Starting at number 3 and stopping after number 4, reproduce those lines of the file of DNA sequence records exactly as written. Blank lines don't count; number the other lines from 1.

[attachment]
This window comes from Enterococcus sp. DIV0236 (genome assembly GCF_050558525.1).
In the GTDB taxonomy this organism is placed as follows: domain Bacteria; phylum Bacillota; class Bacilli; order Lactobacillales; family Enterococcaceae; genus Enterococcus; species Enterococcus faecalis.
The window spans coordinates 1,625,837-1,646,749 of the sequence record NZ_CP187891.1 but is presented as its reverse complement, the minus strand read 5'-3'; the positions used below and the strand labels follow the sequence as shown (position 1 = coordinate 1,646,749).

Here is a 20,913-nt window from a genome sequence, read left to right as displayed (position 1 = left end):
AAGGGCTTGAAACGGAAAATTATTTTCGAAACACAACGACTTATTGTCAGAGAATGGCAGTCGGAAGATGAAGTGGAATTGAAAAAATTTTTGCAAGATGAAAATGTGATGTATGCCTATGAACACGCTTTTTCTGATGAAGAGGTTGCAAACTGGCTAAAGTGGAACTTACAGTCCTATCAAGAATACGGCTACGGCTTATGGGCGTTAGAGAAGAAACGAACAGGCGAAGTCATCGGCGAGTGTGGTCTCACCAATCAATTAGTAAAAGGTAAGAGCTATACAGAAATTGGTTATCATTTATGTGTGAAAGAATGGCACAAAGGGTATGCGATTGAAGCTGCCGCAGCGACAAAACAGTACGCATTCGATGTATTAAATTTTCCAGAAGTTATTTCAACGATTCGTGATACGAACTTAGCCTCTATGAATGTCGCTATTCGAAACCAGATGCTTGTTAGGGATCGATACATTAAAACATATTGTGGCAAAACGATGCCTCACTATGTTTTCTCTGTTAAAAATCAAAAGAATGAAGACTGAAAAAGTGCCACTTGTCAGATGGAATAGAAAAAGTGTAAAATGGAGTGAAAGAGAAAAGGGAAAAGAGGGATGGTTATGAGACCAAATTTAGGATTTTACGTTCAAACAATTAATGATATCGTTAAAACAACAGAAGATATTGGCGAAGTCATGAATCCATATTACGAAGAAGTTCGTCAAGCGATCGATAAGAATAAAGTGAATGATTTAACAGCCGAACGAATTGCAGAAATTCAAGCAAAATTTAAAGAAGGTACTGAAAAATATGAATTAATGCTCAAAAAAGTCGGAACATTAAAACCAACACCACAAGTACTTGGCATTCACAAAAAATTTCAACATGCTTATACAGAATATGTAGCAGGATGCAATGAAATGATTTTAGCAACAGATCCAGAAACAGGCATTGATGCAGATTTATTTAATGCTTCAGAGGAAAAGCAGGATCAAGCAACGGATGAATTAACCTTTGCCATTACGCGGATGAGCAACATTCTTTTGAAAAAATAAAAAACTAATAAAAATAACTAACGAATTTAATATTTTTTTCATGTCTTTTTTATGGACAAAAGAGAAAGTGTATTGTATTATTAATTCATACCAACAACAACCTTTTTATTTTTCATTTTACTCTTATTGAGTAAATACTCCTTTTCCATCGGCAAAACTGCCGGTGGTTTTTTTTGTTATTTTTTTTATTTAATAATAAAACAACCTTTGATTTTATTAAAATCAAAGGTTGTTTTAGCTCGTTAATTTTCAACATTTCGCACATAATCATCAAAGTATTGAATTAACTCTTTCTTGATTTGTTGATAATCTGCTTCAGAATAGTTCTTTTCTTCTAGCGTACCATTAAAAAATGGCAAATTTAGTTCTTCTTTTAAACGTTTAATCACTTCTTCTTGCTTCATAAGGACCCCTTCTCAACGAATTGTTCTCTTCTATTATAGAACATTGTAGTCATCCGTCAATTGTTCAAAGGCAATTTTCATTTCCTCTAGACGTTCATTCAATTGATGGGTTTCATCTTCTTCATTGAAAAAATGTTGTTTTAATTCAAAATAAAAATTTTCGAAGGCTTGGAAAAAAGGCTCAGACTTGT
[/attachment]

The window spans coordinates 1,625,837-1,646,749 of the sequence record NZ_CP187891.1 but is presented as its reverse complement, the minus strand read 5'-3'; the positions used below and the strand labels follow the sequence as shown (position 1 = coordinate 1,646,749).

Here is a 20,913-nt window from a genome sequence, read left to right as displayed (position 1 = left end):